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Drugs

, Volume 78, Issue 10, pp 1037–1048 | Cite as

Empagliflozin: A Review in Type 2 Diabetes

Adis Drug Evaluation

Abstract

Empagliflozin (Jardiance®), a potent, highly selective, sodium glucose cotransporter-2 (SGLT2) inhibitor, is an effective and generally well tolerated antihyperglycaemic agent approved for the treatment of adults with type 2 diabetes (T2D) in the EU, USA and Japan, among other parts of the world. As with other members of its class, empagliflozin offers the convenience of once-daily oral administration and carries a low inherent risk of hypoglycaemia as a result of its insulin-independent mechanism of action, enabling it to be used as monotherapy and as a component of combination therapy with other antidiabetic agents with complementary modes of action to improve glycaemic control in patients with T2D. Beyond lowering glucose, empagliflozin exerts a favourable effect on a number of nonglycaemic outcomes, including modest reductions in bodyweight and blood pressure. As an adjunct to standard care, it demonstrated cardioprotective and renoprotective properties largely independent of glycaemic control in patients with T2D and established cardiovascular disease (CVD) in a mandated cardiovascular (CV) outcomes trial (EMPA-REG OUTCOME). Empagliflozin is generally well tolerated as monotherapy or as add-on therapy and, unlike canagliflozin (the only other SGLT2 inhibitor that has so far shown CV and renal benefits), it has not been associated with an increased risk of amputation or bone fractures. In conclusion, empagliflozin is a valuable treatment option for the management of T2D. Given its demonstrable cardioprotective benefits, the drug is worthy of preferential consideration in patients at high CV risk who require an (additional) antidiabetic medication in order to attain their glycaemic goal.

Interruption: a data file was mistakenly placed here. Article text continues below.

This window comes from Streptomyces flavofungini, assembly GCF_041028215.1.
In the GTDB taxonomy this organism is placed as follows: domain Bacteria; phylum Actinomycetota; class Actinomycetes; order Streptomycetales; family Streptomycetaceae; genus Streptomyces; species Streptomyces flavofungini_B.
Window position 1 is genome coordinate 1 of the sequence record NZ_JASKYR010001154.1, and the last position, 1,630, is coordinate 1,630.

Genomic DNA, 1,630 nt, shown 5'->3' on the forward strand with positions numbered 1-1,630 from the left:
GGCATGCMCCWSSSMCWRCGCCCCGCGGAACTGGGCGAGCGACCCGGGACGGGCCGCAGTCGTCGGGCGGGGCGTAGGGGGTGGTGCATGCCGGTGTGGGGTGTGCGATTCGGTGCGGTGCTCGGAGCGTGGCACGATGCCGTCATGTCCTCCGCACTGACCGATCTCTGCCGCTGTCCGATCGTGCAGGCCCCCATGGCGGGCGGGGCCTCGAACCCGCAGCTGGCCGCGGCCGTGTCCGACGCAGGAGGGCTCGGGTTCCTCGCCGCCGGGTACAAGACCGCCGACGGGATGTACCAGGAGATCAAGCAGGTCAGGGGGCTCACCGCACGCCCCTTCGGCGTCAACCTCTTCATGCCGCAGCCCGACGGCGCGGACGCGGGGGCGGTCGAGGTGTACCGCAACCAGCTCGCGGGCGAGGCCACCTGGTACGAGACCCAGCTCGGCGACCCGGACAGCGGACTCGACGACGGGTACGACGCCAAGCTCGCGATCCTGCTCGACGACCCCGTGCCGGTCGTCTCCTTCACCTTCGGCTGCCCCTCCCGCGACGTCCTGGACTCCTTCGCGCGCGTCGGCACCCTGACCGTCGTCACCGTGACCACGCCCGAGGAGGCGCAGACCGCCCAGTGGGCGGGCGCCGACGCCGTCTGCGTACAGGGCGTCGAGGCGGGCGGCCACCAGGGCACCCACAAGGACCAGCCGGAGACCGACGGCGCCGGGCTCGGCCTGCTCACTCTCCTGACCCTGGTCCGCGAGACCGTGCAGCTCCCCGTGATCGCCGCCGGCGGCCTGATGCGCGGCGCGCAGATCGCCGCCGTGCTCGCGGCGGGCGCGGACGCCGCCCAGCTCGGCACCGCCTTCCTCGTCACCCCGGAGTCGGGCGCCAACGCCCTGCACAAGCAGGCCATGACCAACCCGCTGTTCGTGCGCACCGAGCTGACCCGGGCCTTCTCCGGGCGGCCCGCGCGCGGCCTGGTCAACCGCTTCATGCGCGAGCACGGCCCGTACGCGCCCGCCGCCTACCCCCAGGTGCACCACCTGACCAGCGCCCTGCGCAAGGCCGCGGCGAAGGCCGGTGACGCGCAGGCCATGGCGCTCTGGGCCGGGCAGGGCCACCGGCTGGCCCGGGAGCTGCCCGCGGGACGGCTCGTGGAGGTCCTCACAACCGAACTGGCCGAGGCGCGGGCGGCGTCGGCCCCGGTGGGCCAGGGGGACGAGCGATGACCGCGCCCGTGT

Notes

Acknowledgements

During the peer review process, the manufacturer of empagliflozin was also offered an opportunity to review this article. Changes resulting from comments received were made on the basis of scientific and editorial merit.

Compliance with Ethical Standards

Funding

The preparation of this review was not supported by any external funding.

Conflict of interest

James Frampton is a salaried employee of Adis/Springer, is responsible for the article content and declares no relevant conflicts of interest.

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Authors and Affiliations

  1. 1.SpringerAucklandNew Zealand

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